To the left is the Triumph of the Church over Sin. The Church, personified as a woman (perhaps the Blessed Virgin Mary), wears the stole of priestly authority and the fisherman’s ring, symbol of Saint Peter and the papacy. She also receives the papal tiara from an angel above her. At her feet is a man who represents all sinners. He is bound and incapacitated by Sin, shown as a serpent hissing at the Church. The man wears a blindfold to signify the blinding effect of sin, and he grasps upwards but is unable to see. In response, the woman gazes down at him, holding the cross and pointing to the Crucifix, the source of his freedom from the sin that binds him. The sinner is constricted by the serpent; however, the folds of the Church’s garment wrap around his foot, and he even grips it between his feet. Even in the throes of sin, the sinner is not untouched by grace nor out of the saving reach of the Church. His feet and his foundation are planted in the Church.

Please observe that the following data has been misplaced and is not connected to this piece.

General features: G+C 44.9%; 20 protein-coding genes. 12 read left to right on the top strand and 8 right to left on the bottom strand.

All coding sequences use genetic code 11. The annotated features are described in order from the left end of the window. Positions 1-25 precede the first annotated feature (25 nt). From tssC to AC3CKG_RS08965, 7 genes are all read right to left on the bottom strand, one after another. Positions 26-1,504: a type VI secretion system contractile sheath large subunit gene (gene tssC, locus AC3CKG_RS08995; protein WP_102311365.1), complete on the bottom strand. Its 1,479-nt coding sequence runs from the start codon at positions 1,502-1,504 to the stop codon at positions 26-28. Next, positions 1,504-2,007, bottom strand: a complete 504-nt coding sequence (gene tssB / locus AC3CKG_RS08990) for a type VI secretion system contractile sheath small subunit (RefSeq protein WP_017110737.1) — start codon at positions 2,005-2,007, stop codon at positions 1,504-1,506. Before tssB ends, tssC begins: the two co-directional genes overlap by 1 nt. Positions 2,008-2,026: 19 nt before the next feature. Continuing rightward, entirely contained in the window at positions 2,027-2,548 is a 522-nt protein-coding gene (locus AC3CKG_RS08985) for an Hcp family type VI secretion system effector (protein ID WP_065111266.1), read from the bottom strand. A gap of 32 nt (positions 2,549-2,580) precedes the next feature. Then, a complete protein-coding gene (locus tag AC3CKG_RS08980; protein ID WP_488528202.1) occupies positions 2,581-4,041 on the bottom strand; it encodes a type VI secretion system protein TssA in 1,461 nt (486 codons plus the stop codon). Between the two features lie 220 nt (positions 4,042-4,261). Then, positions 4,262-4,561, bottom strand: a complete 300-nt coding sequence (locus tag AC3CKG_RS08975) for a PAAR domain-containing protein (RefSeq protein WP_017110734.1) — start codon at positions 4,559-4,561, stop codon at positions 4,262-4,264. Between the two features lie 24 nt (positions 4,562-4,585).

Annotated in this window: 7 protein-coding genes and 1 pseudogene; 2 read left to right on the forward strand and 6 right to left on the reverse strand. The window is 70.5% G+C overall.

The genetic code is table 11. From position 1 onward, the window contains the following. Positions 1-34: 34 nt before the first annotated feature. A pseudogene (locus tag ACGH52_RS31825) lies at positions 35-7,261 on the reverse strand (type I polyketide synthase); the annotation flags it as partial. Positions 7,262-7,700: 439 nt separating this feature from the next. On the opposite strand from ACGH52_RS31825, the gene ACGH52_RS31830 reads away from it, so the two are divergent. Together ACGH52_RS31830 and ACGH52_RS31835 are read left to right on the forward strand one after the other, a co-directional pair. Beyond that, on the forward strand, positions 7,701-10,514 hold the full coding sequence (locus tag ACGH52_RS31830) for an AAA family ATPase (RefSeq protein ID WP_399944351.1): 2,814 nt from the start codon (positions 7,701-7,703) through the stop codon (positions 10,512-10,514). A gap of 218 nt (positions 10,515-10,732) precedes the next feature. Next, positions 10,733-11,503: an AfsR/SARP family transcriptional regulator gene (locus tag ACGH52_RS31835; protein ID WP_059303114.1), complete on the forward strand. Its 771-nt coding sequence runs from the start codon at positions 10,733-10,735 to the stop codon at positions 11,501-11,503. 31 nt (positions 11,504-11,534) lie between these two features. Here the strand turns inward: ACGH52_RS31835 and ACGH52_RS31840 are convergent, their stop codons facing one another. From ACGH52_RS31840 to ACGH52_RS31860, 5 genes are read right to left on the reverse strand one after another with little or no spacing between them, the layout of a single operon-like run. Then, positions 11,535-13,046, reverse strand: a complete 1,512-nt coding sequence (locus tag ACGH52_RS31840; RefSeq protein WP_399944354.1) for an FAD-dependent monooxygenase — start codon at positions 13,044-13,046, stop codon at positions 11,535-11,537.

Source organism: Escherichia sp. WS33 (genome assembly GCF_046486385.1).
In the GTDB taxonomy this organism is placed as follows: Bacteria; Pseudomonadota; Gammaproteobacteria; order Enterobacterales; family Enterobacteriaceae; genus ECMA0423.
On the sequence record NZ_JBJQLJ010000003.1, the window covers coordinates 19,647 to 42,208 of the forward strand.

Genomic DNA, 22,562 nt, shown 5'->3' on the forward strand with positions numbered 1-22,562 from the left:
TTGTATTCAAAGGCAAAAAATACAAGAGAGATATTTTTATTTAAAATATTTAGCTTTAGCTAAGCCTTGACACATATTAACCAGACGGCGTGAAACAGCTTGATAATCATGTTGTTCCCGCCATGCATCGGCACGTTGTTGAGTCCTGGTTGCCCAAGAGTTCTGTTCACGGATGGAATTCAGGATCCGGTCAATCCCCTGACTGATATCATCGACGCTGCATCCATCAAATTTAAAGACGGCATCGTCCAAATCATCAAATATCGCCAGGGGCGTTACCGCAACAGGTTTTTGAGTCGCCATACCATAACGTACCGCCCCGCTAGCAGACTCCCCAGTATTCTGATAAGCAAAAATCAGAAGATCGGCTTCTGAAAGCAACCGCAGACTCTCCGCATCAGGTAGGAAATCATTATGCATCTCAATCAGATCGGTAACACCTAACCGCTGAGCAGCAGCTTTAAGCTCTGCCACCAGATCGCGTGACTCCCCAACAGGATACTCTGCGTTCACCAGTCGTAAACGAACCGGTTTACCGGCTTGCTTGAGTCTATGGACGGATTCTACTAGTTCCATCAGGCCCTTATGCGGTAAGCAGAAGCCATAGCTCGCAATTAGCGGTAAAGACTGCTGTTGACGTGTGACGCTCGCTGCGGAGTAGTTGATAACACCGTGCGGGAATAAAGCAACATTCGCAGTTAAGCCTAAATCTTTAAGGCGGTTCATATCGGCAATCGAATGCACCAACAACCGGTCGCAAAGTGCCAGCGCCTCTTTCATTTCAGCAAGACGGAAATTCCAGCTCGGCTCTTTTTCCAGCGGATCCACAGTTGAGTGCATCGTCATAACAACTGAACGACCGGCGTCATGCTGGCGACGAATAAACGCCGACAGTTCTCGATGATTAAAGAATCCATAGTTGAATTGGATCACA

The faces in this work are delightfully individual, and expression is rendered with great detail and sensitivity. Look, for example, at the little angel on the left: he places the papal tiara on the head of the woman with childlike intense concentration. His companion on the right stares in the direction of the Crucifixion, with the fixed attention that seems universal to children captivated by some person or event.